Last summer, we looked at several signature millinery shapes used by the Queen’s dresser and hat designer, Angela Kelly (the wrapped crown, the teardrop, the diagonal crown, the split crown, the flat brim, and the diagonal crown). Today we are going to look at another one of these signature shapes, the oblique brim.
Queen Elizabeth at Ascot, June 20, 2013; Diamond Jubilee Thames River Pageant, June 2, 2012
60th Anniversary of the coronation, June 4, 2013; Opening the Commonwealth Games July 23, 2014
Most hats with sloped brims are formed with a brim that is folded up on one side and down on the other (here are some examples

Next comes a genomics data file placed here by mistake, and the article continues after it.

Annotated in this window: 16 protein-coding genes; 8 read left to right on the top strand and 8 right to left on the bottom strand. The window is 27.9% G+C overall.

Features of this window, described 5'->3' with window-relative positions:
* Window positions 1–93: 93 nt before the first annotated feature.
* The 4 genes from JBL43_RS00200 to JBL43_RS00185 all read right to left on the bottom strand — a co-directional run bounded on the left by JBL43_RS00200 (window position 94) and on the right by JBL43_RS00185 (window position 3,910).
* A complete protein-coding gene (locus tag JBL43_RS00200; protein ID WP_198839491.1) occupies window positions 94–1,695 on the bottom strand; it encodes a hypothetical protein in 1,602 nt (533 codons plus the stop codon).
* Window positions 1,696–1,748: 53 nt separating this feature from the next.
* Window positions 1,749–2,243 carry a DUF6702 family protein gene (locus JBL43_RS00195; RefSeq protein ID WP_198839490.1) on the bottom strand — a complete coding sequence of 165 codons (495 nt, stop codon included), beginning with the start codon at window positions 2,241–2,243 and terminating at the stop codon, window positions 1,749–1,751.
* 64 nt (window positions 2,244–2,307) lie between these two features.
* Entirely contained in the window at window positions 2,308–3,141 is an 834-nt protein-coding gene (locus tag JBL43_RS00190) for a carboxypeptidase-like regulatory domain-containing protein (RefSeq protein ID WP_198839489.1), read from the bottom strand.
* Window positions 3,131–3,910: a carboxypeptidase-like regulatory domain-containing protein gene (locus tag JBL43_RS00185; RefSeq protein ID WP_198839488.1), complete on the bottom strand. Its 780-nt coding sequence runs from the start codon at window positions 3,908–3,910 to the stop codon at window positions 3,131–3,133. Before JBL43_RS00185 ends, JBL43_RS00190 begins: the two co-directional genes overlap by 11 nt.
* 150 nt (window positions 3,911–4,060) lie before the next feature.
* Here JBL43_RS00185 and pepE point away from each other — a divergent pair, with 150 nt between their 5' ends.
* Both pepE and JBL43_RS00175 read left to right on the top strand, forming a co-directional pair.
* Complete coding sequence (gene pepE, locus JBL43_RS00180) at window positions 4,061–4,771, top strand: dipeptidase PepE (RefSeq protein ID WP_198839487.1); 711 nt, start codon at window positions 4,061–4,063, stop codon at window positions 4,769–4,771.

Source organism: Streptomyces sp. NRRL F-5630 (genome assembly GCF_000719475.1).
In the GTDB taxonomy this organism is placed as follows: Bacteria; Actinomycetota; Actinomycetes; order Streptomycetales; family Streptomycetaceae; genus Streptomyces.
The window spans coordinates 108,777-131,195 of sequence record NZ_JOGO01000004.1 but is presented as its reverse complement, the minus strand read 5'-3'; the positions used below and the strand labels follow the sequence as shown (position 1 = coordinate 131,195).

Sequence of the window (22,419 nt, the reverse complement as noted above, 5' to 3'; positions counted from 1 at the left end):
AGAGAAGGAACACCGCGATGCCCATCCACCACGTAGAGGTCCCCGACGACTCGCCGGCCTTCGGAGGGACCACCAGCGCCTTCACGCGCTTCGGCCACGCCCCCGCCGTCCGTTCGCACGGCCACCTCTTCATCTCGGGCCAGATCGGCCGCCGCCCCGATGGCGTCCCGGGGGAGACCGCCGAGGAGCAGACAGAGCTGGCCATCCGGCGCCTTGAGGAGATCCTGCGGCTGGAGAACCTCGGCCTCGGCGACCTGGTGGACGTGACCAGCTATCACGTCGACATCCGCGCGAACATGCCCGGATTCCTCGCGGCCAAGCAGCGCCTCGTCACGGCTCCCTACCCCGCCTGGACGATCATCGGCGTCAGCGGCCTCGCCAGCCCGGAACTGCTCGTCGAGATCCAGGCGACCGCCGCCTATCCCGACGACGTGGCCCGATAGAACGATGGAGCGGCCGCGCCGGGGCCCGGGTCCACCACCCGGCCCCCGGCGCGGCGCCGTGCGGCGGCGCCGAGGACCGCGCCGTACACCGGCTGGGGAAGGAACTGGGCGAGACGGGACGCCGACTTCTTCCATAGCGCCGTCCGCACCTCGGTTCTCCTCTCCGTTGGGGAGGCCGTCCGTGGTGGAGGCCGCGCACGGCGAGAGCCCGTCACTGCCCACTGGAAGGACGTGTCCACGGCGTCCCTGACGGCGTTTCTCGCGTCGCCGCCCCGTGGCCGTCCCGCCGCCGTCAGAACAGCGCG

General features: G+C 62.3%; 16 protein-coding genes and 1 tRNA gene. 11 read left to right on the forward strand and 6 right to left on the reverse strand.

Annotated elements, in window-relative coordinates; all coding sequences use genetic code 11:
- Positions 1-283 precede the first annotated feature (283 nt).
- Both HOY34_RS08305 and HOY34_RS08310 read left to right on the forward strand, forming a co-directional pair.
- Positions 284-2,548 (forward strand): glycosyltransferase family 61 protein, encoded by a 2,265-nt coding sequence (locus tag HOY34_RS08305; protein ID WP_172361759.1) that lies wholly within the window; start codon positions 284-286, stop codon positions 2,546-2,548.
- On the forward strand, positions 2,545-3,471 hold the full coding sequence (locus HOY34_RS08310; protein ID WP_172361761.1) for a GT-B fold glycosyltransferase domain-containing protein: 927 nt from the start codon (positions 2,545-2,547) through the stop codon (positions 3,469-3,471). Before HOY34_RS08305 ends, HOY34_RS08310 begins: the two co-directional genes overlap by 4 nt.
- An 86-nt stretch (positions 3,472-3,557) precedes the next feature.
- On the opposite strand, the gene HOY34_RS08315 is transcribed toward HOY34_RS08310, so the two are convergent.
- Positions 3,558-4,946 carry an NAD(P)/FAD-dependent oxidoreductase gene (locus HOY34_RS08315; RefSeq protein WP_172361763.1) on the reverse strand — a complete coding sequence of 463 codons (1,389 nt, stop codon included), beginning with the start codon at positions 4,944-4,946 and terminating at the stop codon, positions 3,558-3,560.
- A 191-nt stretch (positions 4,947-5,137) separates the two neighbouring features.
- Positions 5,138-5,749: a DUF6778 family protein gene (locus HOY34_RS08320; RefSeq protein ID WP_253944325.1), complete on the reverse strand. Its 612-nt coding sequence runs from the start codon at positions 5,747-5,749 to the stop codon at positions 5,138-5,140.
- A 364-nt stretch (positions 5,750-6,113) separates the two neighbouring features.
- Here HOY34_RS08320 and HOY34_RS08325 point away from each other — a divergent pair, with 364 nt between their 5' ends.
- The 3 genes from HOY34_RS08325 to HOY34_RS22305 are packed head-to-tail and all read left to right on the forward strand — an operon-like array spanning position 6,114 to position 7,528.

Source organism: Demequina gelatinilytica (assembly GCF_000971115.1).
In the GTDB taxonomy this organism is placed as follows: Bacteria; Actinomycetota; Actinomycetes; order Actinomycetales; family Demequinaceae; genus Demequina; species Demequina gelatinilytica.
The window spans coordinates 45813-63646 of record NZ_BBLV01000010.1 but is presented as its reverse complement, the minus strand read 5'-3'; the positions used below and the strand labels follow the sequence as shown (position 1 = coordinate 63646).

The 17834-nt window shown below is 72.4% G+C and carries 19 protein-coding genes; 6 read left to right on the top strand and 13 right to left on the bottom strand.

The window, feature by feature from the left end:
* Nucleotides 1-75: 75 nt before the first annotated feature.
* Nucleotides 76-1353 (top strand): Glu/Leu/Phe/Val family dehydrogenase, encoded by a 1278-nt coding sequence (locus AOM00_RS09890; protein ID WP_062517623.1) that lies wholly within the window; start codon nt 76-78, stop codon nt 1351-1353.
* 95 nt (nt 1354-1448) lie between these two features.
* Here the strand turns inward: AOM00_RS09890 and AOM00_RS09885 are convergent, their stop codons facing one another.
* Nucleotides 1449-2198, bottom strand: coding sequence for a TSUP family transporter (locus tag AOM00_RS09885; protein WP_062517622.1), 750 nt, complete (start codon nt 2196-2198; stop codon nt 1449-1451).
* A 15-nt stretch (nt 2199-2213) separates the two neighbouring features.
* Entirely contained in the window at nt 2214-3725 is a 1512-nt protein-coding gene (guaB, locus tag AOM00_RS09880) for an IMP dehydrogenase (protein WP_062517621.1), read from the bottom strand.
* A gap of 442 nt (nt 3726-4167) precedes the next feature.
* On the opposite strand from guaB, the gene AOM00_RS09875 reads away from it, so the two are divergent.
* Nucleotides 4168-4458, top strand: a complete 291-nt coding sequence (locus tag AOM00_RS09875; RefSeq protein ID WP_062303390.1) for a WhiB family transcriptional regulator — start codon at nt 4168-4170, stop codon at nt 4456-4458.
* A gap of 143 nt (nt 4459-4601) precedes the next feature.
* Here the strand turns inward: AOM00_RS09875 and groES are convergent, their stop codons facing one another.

). Angela Kelly’s design is different – the brim of the hat is attached to the crown in a slope that results in the crown being visible underneath the brim on one side. It is a unique look that provides a flat surface for Kelly to embellish the hat (sometimes, too much in my opinion) and makes the brim fly away from the Queen’s face. I suppose this hat shape allows for the milliner to embellish the hat through the material used on the brim (and create the interesting shirred effect we see on the hat above) but I’m not a fan of that little bit of crown visible under the raised side of the brim. I am interested to hear what the rest of you think- do you like this particular design?
Photos from Getty as indicated